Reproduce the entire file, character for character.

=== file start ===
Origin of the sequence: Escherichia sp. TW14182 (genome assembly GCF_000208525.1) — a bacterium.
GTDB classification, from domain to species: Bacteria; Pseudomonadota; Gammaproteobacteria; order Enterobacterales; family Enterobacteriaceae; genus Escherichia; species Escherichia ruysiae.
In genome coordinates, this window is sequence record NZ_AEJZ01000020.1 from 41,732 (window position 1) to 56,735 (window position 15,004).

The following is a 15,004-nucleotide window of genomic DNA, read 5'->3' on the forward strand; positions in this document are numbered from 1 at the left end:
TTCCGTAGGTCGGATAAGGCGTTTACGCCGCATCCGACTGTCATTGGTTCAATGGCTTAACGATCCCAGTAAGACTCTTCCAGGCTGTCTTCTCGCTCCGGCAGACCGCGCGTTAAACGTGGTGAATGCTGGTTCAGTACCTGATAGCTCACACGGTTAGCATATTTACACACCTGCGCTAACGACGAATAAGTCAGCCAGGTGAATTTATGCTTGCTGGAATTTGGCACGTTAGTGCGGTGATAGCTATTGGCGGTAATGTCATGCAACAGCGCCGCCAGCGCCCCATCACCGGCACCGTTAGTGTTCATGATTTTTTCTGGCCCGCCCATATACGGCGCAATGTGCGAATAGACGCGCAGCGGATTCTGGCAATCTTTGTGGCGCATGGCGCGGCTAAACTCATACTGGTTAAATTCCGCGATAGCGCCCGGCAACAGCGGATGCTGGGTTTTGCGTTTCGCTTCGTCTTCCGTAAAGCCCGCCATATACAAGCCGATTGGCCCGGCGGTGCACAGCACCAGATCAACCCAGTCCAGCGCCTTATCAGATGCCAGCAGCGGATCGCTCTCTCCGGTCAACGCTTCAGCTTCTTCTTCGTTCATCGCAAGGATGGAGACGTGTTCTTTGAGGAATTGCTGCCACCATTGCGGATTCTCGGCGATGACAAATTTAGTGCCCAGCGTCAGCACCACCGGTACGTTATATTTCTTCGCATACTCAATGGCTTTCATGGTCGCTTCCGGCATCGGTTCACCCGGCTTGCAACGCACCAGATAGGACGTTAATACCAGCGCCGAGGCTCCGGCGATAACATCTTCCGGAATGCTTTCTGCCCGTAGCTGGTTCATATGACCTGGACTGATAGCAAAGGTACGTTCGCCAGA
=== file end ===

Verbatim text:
Origin of the sequence: Escherichia sp. TW14182 (genome assembly GCF_000208525.1) — a bacterium.
GTDB classification, from domain to species: Bacteria; Pseudomonadota; Gammaproteobacteria; order Enterobacterales; family Enterobacteriaceae; genus Escherichia; species Escherichia ruysiae.
In genome coordinates, this window is sequence record NZ_AEJZ01000020.1 from 41,732 (window position 1) to 56,735 (window position 15,004).

The following is a 15,004-nucleotide window of genomic DNA, read 5'->3' on the forward strand; positions in this document are numbered from 1 at the left end:
TTCCGTAGGTCGGATAAGGCGTTTACGCCGCATCCGACTGTCATTGGTTCAATGGCTTAACGATCCCAGTAAGACTCTTCCAGGCTGTCTTCTCGCTCCGGCAGACCGCGCGTTAAACGTGGTGAATGCTGGTTCAGTACCTGATAGCTCACACGGTTAGCATATTTACACACCTGCGCTAACGACGAATAAGTCAGCCAGGTGAATTTATGCTTGCTGGAATTTGGCACGTTAGTGCGGTGATAGCTATTGGCGGTAATGTCATGCAACAGCGCCGCCAGCGCCCCATCACCGGCACCGTTAGTGTTCATGATTTTTTCTGGCCCGCCCATATACGGCGCAATGTGCGAATAGACGCGCAGCGGATTCTGGCAATCTTTGTGGCGCATGGCGCGGCTAAACTCATACTGGTTAAATTCCGCGATAGCGCCCGGCAACAGCGGATGCTGGGTTTTGCGTTTCGCTTCGTCTTCCGTAAAGCCCGCCATATACAAGCCGATTGGCCCGGCGGTGCACAGCACCAGATCAACCCAGTCCAGCGCCTTATCAGATGCCAGCAGCGGATCGCTCTCTCCGGTCAACGCTTCAGCTTCTTCTTCGTTCATCGCAAGGATGGAGACGTGTTCTTTGAGGAATTGCTGCCACCATTGCGGATTCTCGGCGATGACAAATTTAGTGCCCAGCGTCAGCACCACCGGTACGTTATATTTCTTCGCATACTCAATGGCTTTCATGGTCGCTTCCGGCATCGGTTCACCCGGCTTGCAACGCACCAGATAGGACGTTAATACCAGCGCCGAGGCTCCGGCGATAACATCTTCCGGAATGCTTTCTGCCCGTAGCTGGTTCATATGACCTGGACTGATAGCAAAGGTACGTTCGCCAGA